Düsseldorf School of Photography - History and Concepts
Beginnings of Düsseldorf School of Photography
The Düsseldorf School drew upon several influences, including industrial photographs dating back to the 19th century and the New Objectivity of the 1920s. New Objectivity photography was exemplified in the works of August Sander, Karl Blossfeldt, and Albert Renger-Patsch. Sander's portraits, published in his Face of Our Time (1929), depicted a cross-section of German society with seven 'types', organized by profession. Blossfeldt photographed plants in magnified detail, emphasizing, in his words, a "totally artistic and architectural structure," while Albert Renger-Patzsch's photographs of manmade and natural forms, took on a scientific precision, as seen in his Intersecting Braces of a Truss Bridge (1928). Industrial photography, practiced by commercial photographers, was, as art critic Michael Collins observed, "commissioned to record both great and everyday industrial and civic projects" while adding that most "industries would maintain a photographic record of their operations." These "record photographs," influenced the Düsseldorf School's subject matter and their emphasis on picture clarity and detail.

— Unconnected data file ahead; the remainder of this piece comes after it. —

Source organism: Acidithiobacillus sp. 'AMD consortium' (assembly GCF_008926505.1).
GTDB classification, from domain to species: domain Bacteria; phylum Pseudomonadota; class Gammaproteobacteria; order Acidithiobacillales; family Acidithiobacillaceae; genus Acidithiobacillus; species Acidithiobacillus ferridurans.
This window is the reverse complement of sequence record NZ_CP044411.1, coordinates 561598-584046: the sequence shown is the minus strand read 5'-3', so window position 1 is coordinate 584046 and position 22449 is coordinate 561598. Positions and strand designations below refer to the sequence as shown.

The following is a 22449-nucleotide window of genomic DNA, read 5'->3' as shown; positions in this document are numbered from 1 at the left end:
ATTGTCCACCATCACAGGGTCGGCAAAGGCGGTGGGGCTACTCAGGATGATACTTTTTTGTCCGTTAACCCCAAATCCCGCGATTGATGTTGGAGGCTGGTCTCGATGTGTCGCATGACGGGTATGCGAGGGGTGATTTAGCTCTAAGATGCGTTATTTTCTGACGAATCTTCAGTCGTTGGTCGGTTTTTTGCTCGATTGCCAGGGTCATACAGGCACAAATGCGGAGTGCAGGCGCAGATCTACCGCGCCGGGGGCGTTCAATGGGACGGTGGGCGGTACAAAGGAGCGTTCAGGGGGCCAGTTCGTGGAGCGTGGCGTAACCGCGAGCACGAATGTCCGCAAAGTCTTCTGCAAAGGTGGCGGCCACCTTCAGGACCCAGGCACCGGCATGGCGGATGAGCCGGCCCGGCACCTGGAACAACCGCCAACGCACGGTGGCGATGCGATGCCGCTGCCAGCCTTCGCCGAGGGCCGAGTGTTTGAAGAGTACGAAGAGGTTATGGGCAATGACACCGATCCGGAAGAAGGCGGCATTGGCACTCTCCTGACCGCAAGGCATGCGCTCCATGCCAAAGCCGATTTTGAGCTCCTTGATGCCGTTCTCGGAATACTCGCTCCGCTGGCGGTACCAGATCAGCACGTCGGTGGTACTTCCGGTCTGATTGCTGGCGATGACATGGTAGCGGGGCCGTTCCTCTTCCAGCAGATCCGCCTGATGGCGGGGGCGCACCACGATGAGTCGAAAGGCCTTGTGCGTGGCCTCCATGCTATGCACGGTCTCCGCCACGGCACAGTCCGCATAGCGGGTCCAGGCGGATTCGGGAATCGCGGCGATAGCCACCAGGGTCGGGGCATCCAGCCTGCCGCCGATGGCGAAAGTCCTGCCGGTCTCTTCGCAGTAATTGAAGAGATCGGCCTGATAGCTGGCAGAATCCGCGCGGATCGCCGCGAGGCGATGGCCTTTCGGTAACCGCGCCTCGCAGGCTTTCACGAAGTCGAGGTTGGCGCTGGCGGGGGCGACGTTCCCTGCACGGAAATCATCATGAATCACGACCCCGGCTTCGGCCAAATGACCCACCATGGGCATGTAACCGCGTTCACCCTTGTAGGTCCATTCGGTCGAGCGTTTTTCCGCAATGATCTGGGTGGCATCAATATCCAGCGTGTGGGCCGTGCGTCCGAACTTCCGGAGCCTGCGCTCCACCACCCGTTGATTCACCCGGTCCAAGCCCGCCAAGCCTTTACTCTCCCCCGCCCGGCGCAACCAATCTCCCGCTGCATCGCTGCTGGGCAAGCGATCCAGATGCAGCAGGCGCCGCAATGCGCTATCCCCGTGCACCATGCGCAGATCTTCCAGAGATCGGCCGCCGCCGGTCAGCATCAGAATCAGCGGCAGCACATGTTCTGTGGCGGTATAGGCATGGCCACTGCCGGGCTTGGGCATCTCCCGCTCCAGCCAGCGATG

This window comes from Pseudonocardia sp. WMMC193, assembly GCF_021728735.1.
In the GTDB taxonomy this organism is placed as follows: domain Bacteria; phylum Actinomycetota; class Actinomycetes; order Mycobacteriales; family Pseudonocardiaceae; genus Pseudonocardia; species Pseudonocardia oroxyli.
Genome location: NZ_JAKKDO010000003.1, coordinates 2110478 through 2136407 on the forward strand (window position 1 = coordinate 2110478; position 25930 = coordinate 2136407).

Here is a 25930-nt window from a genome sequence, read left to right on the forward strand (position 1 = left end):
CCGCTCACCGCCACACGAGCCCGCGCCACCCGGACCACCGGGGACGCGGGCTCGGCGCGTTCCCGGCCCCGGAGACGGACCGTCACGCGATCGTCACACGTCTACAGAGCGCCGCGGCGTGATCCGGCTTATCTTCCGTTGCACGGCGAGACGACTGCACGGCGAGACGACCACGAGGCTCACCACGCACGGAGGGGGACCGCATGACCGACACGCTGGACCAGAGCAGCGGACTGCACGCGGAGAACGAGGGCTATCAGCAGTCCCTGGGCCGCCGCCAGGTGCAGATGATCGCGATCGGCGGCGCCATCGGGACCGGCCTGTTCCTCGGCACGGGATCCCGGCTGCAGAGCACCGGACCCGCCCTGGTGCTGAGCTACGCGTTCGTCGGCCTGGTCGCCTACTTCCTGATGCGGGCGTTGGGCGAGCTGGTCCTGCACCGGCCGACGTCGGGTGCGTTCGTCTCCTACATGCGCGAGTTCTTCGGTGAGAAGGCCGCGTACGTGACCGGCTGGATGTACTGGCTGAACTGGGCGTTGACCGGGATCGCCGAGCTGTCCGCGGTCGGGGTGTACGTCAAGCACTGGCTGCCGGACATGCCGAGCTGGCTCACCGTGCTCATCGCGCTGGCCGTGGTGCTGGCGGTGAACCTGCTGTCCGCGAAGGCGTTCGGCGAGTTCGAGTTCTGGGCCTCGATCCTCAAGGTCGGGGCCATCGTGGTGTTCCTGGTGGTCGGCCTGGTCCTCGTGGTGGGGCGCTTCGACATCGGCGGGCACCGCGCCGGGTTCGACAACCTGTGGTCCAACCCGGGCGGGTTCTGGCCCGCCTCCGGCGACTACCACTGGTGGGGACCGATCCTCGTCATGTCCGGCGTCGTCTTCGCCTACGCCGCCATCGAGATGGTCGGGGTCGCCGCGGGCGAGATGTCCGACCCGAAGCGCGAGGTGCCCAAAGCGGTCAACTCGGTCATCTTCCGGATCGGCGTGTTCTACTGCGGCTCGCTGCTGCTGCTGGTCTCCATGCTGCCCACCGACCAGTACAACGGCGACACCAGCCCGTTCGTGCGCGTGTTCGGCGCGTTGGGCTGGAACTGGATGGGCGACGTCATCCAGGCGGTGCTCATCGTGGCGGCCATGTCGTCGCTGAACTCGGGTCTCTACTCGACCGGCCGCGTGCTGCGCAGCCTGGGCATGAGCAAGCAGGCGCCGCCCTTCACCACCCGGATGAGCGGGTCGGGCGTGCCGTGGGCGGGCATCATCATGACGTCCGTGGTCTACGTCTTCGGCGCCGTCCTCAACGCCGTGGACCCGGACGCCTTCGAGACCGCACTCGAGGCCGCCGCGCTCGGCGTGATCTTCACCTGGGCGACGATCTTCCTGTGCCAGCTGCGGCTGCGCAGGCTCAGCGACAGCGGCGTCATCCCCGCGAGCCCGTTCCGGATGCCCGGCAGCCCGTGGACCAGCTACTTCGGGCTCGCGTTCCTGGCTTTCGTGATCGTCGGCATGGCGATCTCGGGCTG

The Bechers were influenced by the Modernist pioneer Marcel Duchamp whose found utilitarian artworks - or "readymades" - paved the way for a more cerebral approach to what "art" was or might be. Duchamp's influence had its greatest impact on Conceptual and Minimalist art movements and the Bechers duly carried over his ideas into the teachings of the Düsseldorf School. Indeed, the Bechers felt that the industrial structures they "found" were photographic heirs to the readymades concept and the couple's first monograph, Anonymous Sculptures (1970), was conceived of as an homage to Marcel Duchamp's original contribution to the "rethinking" of the essence of art.